We are about to check point on an experiment to create more mindfulness around meetings. Originally billed as an exercise of going on a “meeting diet” through a defined blackout period, it morphed into a company wide introspection on the use of people’s time. It had a profound effect on the meetings I facilitated and attended. The immediate value was explicit permission to question agendas and decline meetings where I did not add value or find them helpful.
In the survey I came to the question “What would need to be put in place, or need to happen, in order to continue to benefit from this?”. As I wrote my response I could tell the book Reinventing Organzations has had an impact on how I think about leading by example in all aspects of the organization:
As leaders the way you show up and engage, how you facilitate what good meetings look like will determine to a large extent how others continue this practice of mindful meetings. For better or worse, Jeff Bezos sets the tone at Amazon, Bill Gates did the same at Microsoft, and I suspect Steve Jobs did as well at Apple. Leaders determine the boundaries of culture for the organization underneath them.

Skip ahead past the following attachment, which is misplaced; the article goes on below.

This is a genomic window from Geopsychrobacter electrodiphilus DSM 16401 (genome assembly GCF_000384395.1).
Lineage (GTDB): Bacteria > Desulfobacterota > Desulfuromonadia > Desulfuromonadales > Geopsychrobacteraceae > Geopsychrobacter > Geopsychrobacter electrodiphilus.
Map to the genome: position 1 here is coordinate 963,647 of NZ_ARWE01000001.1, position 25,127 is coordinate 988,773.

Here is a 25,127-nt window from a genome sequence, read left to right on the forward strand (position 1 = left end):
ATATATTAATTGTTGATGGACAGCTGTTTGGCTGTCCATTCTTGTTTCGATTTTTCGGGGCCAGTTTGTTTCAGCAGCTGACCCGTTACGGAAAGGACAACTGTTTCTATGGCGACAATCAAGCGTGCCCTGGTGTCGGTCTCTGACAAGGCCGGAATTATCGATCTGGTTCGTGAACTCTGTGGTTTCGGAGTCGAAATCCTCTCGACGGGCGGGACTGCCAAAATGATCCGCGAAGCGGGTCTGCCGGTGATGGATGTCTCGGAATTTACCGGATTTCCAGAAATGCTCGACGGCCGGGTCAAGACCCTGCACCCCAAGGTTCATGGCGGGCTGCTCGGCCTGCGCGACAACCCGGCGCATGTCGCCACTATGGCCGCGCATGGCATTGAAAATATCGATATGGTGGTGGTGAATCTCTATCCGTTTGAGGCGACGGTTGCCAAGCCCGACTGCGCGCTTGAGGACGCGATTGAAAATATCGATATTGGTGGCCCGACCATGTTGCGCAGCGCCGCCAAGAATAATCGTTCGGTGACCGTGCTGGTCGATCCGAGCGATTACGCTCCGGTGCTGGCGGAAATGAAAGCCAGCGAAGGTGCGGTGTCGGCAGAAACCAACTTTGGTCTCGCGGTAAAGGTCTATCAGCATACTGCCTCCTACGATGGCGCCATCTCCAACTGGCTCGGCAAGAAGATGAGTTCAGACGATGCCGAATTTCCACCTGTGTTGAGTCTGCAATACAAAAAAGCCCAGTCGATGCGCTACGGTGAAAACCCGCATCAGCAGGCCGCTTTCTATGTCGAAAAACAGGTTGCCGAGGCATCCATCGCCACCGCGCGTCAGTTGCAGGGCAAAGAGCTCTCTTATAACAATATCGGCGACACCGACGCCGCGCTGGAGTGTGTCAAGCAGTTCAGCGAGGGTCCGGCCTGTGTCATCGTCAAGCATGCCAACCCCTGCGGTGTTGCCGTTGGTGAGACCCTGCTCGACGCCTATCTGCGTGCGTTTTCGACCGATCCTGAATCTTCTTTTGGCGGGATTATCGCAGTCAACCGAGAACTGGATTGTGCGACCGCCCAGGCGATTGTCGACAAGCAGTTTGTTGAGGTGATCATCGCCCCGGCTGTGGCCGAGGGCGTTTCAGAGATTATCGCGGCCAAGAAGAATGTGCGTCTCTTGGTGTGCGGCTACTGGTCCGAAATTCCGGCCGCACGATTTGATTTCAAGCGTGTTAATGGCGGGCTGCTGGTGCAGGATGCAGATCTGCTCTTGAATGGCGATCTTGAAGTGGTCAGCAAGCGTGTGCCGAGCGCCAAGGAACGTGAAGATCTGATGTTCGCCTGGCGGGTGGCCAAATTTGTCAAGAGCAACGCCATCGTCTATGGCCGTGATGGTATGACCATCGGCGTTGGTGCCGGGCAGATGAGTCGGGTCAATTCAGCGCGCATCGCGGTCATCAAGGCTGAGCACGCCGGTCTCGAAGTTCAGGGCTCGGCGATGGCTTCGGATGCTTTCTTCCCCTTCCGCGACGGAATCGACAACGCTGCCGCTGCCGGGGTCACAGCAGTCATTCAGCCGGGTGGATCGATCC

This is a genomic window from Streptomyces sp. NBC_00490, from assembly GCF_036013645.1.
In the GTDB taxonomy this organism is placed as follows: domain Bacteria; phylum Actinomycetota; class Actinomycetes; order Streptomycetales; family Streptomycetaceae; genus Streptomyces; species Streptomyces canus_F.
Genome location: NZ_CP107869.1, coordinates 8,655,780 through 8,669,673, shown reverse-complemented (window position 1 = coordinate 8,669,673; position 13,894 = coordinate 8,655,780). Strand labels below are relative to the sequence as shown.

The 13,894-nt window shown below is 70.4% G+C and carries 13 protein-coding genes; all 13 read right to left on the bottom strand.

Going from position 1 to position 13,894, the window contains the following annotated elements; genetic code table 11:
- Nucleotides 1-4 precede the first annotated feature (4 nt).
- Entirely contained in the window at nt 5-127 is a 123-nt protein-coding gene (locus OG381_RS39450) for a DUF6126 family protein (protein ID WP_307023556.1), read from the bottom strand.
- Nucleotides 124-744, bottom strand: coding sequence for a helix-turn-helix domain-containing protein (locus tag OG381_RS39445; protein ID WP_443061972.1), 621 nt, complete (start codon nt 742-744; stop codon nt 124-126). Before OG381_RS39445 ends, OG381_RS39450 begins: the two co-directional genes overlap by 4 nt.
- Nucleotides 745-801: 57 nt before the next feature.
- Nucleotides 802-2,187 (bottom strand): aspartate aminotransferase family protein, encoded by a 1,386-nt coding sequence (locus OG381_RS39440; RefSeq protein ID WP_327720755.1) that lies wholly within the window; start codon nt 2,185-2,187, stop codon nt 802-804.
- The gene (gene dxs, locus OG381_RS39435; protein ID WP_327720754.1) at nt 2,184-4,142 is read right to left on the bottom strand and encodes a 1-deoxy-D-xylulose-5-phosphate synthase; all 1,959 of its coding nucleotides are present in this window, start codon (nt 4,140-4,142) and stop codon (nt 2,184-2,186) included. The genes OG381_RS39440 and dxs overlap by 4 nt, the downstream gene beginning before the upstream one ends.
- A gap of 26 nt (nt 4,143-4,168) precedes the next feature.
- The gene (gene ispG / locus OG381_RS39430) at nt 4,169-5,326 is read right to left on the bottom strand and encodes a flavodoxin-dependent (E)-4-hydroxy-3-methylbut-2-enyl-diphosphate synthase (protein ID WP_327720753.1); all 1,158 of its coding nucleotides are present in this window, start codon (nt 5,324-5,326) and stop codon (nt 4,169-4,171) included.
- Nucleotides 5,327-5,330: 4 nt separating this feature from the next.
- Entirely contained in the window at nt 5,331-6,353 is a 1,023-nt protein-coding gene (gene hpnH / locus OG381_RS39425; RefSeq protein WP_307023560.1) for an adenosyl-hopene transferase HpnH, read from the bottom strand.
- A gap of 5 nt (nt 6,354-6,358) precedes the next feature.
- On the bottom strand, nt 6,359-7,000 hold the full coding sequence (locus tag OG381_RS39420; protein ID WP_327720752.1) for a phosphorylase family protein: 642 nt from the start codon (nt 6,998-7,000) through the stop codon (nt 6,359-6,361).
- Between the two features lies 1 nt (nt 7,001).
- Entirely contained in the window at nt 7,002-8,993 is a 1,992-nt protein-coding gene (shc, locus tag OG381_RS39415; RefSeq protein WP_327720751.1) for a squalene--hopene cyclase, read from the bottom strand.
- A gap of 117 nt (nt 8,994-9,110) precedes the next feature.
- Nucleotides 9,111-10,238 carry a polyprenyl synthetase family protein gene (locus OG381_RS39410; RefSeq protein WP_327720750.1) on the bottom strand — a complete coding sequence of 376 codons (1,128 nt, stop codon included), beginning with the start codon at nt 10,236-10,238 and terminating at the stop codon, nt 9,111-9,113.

If you choose to continue to be mindful of your own meeting habits by:
- accepting the meeting only when there is a clear purpose,
- ensuring that purpose plays out with an agenda,
- arming people with structured decision making techniques to bias us towards learning and action through experimentation and feedback,
- respecting your own time and space as well as others,
- helping others check their ego at the door, and
- being the change you want to see
Then we will continue to benefit by being an organization who gets stuff done, not being overly focused on talking about what could be done. Talk is cheap, the market pays the big dollars for outcomes.
I am pretty excited about these types of activities. Active experimentation that shape our future helps us reach the next level of awesomeness. They will not always bear fruit, but when they do they can pay off in spades.